Moran was already the author of two essential books on my shelf, Teaching Sex and The Scopes Trial.  In American Genesis Moran does more than just hash over the history of controversy.  As I write in my NCSE review,

“Moran examines the history of antievolutionism as more than just religion, more than just science. As Moran explains, ideas about evolution offer a unique “mirror, however distorted, of [American] culture itself” (p 24). The most intriguing sections of American Genesis, accordingly, offer readers more than just a clear and compelling brief history of the American antievolution “impulse” (p x). Moran demonstrates the ways that anti-evolutionism has been both a bellwether and an influence on broader trends in American culture. In the first three chapters, Moran’s book approaches antievolutionism as a question not only of religion and science, but also of gender, region, and race.”

In just under 200 pages Moran crafts an argument that connects anti-evolutionism to the bigger pictures of American history and culture.  His book is consistently readable and wonderfully worthwhile for both experts and the general public.

Those interested in creation/evolution will find other items of interest in the most recent Reports of the NCSE.  The editors include a review of David Long’s ethnographic study of creationism among college students and Jason Rosenhouse’s Among the Creationists.

Worth checking out!


Marxists and Creationists: Peas in a Pod?

Are Marxists and Creationists sharing carrel space at American universities?

A query by Kurt Newman at the ever-interesting US Intellectual History blog generated a lively discussion of the question: How many Marxist historians are out there?

Reading the discussions led me to wonder a different question: Are academic Marxists and creationists flip sides of the same coin?

Darwin. Image Source: Humanist Life

Full disclosure: I’ve got thoroughly Marxist intellectual roots myself.  As an undergraduate, I found Marxism and its derivatives intensely interesting; those years remain profoundly influential in my thinking.  On the other hand, I’ve never been a creationist, though recently I’ve been accused of being one.  My intellectual world in my formative years had absolutely nothing to do with religion, the Bible, or creationism.

I’m not trying to promote one or the other, but the similarities between the two traditions jumped out at me.  Allow me to list a few of the obvious parallels:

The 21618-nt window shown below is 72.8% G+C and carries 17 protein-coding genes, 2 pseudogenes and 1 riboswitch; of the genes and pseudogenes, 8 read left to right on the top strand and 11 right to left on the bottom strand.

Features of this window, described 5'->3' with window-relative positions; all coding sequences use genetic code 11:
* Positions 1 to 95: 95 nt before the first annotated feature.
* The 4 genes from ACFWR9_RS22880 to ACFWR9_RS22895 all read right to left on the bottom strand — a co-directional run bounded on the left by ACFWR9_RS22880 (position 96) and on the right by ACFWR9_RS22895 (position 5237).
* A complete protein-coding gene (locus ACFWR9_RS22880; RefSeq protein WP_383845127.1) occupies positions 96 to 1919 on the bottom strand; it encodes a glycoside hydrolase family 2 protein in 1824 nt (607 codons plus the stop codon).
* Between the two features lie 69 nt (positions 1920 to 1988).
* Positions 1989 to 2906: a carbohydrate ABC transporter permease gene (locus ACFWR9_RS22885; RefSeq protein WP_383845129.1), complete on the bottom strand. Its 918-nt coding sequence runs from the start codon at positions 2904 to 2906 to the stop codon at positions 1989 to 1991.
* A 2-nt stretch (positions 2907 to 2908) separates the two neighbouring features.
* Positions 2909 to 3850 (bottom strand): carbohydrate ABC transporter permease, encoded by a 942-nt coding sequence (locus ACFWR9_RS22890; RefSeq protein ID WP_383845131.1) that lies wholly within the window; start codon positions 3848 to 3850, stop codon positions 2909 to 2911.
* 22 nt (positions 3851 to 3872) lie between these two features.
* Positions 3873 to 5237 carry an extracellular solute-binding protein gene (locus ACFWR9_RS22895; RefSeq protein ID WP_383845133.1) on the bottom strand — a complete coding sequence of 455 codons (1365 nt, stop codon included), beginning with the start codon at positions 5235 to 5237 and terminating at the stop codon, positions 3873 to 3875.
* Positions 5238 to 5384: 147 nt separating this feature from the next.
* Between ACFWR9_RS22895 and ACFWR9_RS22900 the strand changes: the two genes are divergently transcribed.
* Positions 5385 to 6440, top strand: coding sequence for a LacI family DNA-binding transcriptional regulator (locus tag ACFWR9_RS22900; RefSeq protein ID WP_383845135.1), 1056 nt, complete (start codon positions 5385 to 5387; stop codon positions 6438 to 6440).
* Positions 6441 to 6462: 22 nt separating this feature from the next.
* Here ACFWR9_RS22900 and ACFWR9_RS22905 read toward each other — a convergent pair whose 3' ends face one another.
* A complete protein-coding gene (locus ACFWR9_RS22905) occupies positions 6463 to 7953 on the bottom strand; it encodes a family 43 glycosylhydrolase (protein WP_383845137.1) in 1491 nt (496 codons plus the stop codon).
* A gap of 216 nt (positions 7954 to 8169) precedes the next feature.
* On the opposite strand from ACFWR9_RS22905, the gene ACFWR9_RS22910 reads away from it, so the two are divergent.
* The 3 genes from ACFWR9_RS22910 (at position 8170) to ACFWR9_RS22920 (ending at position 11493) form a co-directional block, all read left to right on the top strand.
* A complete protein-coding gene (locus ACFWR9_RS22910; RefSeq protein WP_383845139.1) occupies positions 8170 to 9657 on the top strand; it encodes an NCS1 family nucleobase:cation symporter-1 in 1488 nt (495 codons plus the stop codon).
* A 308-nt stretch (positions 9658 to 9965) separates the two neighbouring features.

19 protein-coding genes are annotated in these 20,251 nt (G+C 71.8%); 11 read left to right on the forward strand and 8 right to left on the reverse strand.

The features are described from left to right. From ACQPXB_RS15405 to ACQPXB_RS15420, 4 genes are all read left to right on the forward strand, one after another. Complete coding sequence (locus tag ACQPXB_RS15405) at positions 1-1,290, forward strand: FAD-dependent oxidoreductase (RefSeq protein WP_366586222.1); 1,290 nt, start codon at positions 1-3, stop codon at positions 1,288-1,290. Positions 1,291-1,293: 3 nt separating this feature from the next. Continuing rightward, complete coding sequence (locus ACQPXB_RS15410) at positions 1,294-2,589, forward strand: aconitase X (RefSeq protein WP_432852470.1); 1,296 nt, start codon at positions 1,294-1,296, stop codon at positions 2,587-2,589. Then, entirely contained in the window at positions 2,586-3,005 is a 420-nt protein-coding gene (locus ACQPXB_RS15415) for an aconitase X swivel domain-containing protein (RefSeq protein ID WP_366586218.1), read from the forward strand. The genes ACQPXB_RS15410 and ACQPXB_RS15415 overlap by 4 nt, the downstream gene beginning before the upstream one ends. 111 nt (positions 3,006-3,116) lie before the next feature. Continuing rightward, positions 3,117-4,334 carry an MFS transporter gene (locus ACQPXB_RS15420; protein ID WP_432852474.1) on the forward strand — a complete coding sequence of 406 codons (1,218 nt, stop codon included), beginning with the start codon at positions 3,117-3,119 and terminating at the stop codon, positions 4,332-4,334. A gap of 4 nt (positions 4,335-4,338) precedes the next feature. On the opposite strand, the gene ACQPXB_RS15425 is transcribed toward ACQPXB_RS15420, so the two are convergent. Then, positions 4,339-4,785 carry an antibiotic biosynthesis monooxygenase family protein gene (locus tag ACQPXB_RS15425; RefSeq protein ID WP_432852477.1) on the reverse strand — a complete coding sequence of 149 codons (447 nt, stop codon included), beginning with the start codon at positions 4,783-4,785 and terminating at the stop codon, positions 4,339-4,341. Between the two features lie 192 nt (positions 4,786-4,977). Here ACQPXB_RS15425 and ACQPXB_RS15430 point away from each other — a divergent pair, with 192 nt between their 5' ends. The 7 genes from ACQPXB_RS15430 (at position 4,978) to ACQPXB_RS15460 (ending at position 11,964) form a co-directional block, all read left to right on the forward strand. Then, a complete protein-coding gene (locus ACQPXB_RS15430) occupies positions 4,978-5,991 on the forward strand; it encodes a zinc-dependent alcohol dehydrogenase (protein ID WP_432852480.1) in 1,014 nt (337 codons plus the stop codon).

• Both Marxists and creationists remain surprisingly common on mainstream college campuses.  As David Long discovered when he began his ethnographic study of creationism on secular campuses, creationists are far more common than one might think.  The same result for Marxists becomes starkly clear when we read the responses to Newman’s query at USIH.
  • Both Marxists and creationists could make some claim to being persecuted.  Certainly, many mainstream scientists would not want to have creationist faculty in their departments.  And, as Newman points out in one of his comments, Marxist professors have a long history of institutional controversy.  Newman astutely mentioned in one aside, “(This is to say nothing of the apoplexy that would be induced in large swaths of the political class upon learning that any state-funded school was offering Marxist classes under the guise of US history, which might also say something about the stakes of doing Marxist research in 2012).”
  • Both Marxists and creationists could be accused of clinging obdurately to an intellectual tradition whose heyday has come and gone.
  • Both Marxist and creationist intellectuals and academics have always been famously and ferociously sectarian.  Gramsci-ites might not speak with Trotskyites, who might look down their noses at Bernsteinians, etc.  The same is true with today’s creationist galaxy of “evolutionary creationism,” “young-earth,” pre-Adamics, post-Adamics, day-agers, gap theorists, etc. etc. etc.

Marx. Image Source: Georgia Spears

Of course, some obvious differences jump out at us.  Here are a couple:

  • Marxism is profoundly secular, though some have called it a religion.  Creationism is profoundly religious, though some have insisted on its secular merits.
  • The two groups have enormous sociological differences.  Creationism does not thrive at elite schools, while Marxism seems to. The background of each group of scholars likely differs immensely.
  • Marxism seems to be losing influence outside the academy, while creationism has been steadily gaining strength in politics and popular culture for the past century.

So, are these flip sides of the same phenomenon?  Intellectuals who pride themselves on their superior insight into the workings of humanity and history?  Folks who take encouragement from the cultural slings and arrows directed their way?

Just askin…